Place of origin
Region or state
|Indonesia , Malaysia , Singapore , Philippines , Brunei|
|Creator(s)||possibly Malay ethnic|
|Coconut milk, jaggery, rice flour|
|This article needs additional citations for verification. (December 2012)|
Dodol is a sweet toffee-like confection, popular in Indonesia, Malaysia, the Philippines (especially in the Ilocos Region in Luzon and the provinces Lanao del Norte and Lanao del Sur in Mindanao), Singapore, Sri Lanka and Burma, where it is called mont kalama. It is made with coconut milk, jaggery, and rice flour, and is sticky, thick and sweet.
In Muslim majority countries, such as Indonesia and Malaysia, dodol is commonly served during festivals such as Eid ul-Fitr and Eid al-Adha as sweet treats for children. The Betawi people take pride in making homemade dodol during the Eid ul-Fitr, where families members will gather together to make dodol. The town of Garut in West Java is the main production center of dodol in Indonesia. Many flavors of dodol are available, including a durian flavor called lempuk, which is available in Asian food stores. In Malaysia, it is quite popular amongst the eastern states, such Kelantan and Terengganu, while in Indonesia durian dodol is popular in Medan and other Sumatran cities. It is also popular among the Roman Catholics from the west coastal Indian the former Estado da Índia Portuguesa, which includes East Indians of Mumbai, state of Goa and the city of Manglore. It is common fare on the streets of Zanzibar, sold as halva. Dodol has also made its way to some Middle Eastern countries, including Iran.
The word "Dodol" appeared in A grammar and dictionary of the Malay language: with a preliminary ..., Volume 2 By John Crawfurd, printed in 1852.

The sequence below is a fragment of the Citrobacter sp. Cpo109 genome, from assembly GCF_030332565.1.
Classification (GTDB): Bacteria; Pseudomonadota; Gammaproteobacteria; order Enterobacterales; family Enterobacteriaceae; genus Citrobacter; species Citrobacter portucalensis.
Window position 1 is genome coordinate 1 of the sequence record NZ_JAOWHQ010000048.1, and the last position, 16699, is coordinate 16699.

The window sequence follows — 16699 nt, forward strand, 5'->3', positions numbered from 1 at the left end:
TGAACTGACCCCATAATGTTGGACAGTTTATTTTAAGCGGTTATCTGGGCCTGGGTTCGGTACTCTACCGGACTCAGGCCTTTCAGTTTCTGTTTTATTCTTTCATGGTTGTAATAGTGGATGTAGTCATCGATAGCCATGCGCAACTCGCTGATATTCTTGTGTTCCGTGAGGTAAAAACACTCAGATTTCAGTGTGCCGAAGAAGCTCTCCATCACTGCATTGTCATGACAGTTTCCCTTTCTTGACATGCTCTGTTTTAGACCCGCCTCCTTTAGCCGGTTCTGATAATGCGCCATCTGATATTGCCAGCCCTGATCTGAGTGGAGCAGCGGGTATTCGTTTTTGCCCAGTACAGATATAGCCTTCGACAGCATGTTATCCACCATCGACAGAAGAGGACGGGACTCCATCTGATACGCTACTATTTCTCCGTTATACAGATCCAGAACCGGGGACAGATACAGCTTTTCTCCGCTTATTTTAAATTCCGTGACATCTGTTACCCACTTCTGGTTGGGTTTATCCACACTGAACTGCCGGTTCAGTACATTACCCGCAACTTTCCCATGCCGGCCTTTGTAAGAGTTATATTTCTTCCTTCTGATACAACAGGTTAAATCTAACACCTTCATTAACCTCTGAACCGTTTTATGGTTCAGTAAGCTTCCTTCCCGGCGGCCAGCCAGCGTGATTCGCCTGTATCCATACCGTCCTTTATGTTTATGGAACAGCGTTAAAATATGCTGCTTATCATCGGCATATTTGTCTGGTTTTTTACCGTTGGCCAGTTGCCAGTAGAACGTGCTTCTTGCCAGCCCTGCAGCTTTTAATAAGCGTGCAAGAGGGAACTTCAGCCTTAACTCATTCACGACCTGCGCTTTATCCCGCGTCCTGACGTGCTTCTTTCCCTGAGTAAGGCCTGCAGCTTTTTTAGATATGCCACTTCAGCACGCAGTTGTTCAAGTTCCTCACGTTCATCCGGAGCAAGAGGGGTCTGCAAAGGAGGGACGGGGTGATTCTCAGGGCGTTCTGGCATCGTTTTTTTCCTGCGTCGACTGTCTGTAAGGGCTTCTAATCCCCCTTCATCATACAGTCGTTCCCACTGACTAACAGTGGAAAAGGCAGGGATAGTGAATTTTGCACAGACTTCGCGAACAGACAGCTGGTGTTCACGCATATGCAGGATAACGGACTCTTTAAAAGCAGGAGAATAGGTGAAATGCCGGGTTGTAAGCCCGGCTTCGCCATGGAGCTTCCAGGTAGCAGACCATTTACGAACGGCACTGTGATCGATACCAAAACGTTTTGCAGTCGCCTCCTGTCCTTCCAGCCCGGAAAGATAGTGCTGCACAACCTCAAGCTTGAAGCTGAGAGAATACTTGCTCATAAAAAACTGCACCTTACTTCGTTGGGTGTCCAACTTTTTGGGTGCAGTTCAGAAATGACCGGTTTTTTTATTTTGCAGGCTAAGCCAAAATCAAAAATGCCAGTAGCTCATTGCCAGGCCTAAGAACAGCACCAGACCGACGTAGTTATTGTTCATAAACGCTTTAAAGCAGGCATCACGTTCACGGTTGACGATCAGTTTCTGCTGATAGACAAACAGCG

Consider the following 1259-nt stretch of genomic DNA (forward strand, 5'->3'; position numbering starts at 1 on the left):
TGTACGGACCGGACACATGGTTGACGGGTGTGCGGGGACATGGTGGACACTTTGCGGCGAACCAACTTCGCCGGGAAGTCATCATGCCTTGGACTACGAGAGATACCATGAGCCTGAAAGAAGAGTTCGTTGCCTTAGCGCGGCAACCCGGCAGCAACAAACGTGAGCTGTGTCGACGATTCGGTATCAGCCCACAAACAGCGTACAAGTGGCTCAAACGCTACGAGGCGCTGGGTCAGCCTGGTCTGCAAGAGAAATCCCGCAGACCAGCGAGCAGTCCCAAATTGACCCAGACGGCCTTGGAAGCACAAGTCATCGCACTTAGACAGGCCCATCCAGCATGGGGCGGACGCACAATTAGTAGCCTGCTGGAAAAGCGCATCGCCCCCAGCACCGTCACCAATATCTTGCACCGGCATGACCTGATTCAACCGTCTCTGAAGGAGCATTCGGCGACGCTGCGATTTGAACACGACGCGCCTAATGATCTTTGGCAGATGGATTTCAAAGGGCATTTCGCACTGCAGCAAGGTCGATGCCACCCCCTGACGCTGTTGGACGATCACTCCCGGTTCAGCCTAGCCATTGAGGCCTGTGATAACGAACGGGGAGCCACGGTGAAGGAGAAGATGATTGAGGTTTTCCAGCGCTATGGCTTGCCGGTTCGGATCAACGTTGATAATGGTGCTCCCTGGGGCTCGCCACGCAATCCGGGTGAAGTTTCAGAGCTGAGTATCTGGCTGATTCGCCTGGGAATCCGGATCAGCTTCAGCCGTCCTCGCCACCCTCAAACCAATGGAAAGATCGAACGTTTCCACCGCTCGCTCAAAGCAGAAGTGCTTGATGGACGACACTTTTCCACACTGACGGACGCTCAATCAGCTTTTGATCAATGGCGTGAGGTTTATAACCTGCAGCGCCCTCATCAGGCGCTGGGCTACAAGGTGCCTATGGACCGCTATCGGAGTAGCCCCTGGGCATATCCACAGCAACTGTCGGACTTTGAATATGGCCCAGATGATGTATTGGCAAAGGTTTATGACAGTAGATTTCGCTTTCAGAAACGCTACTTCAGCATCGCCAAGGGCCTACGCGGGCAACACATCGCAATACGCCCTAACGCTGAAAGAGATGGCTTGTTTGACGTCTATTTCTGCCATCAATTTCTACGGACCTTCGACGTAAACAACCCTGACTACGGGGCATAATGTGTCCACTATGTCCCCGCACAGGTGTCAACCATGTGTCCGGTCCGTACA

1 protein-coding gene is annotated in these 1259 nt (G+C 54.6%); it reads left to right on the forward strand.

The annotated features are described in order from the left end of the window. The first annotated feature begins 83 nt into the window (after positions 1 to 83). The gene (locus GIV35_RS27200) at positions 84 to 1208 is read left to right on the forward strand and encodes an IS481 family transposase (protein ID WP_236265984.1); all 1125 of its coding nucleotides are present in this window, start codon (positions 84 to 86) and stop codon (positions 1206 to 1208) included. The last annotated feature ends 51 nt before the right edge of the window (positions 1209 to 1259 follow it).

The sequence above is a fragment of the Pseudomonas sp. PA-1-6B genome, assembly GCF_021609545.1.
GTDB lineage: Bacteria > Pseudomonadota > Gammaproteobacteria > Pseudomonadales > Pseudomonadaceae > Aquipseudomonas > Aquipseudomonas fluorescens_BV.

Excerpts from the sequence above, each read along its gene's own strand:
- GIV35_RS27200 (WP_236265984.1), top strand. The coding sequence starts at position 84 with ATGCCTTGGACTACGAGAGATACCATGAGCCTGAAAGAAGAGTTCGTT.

|This section does not cite any references or sources. (May 2013)|
Dodol is made with coconut milk, jaggery, and rice flour, and is sticky, thick and sweet. It normally takes up to 9 hours to cook. During the entire cooking process, the dodol must be constantly stirred in a big wok. Pausing in between would cause it to burn, spoiling the taste and aroma. The dodol is completely cooked when it is firm, and does not stick to one's fingers when touching it.
In Indonesia's popular culture, 'dodol' can also be used as a slang for the word 'bodoh' to refer a person as being stupid, illogical. It is impolite to refer a person as 'dodol'.
Types of dodol
- Dodol garut is produced in Garut, a regency of West Java province, Indonesia.
- Dodol durian contains durian.
- Dodol sirsak contains soursop.
- Dodol nangka contains jackfruit.
- Dodol apel Malang contains apple and is a specialty of Malang city, East Java.
- Dodol susu, from Pangalengan, Bandung, West Java. It contains milk.
- Dodol China is an Indonesian Chinese version of sweet nian gao with rich coconut sugar.
- Dodol Betawi: of the Betawi people, Jakarta, is similar to Chinese dodol.
- Kalu Dodol: ('Black dodol') is a Sri Lankan sweet with kithul (Caryota urens) jaggery.
- Market For Dodol Hj Ideris Expands To Middle East
- A grammar and dictionary of the Malay language: with a preliminary ..., Volume 2 By John Crawfurd- 1852, page 43
- Malayan fruits: an introduction to the cultivated species, Betty Molesworth Allen, D. Moore Press, 1967 - 245 pages - Page 99